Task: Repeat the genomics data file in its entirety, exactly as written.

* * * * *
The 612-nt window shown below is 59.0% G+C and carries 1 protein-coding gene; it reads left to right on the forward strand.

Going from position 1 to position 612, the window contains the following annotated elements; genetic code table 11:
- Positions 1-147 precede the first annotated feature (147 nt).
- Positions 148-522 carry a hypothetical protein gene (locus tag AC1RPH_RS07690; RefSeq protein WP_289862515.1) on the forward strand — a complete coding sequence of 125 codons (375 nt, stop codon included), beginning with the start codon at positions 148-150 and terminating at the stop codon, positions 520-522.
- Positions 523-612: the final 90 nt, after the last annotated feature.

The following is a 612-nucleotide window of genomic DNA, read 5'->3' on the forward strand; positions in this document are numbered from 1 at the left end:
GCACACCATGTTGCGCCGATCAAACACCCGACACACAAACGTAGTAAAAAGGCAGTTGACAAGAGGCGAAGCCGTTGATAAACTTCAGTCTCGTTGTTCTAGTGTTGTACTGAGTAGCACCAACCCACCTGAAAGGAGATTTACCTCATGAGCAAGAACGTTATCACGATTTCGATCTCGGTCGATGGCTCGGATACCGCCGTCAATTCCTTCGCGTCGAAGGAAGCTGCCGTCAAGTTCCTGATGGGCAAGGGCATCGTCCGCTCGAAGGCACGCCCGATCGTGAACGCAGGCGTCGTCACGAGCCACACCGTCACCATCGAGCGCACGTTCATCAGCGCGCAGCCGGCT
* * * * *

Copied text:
The 612-nt window shown below is 59.0% G+C and carries 1 protein-coding gene; it reads left to right on the forward strand.

Going from position 1 to position 612, the window contains the following annotated elements; genetic code table 11:
- Positions 1-147 precede the first annotated feature (147 nt).
- Positions 148-522 carry a hypothetical protein gene (locus tag AC1RPH_RS07690; RefSeq protein WP_289862515.1) on the forward strand — a complete coding sequence of 125 codons (375 nt, stop codon included), beginning with the start codon at positions 148-150 and terminating at the stop codon, positions 520-522.
- Positions 523-612: the final 90 nt, after the last annotated feature.

The following is a 612-nucleotide window of genomic DNA, read 5'->3' on the forward strand; positions in this document are numbered from 1 at the left end:
GCACACCATGTTGCGCCGATCAAACACCCGACACACAAACGTAGTAAAAAGGCAGTTGACAAGAGGCGAAGCCGTTGATAAACTTCAGTCTCGTTGTTCTAGTGTTGTACTGAGTAGCACCAACCCACCTGAAAGGAGATTTACCTCATGAGCAAGAACGTTATCACGATTTCGATCTCGGTCGATGGCTCGGATACCGCCGTCAATTCCTTCGCGTCGAAGGAAGCTGCCGTCAAGTTCCTGATGGGCAAGGGCATCGTCCGCTCGAAGGCACGCCCGATCGTGAACGCAGGCGTCGTCACGAGCCACACCGTCACCATCGAGCGCACGTTCATCAGCGCGCAGCCGGCT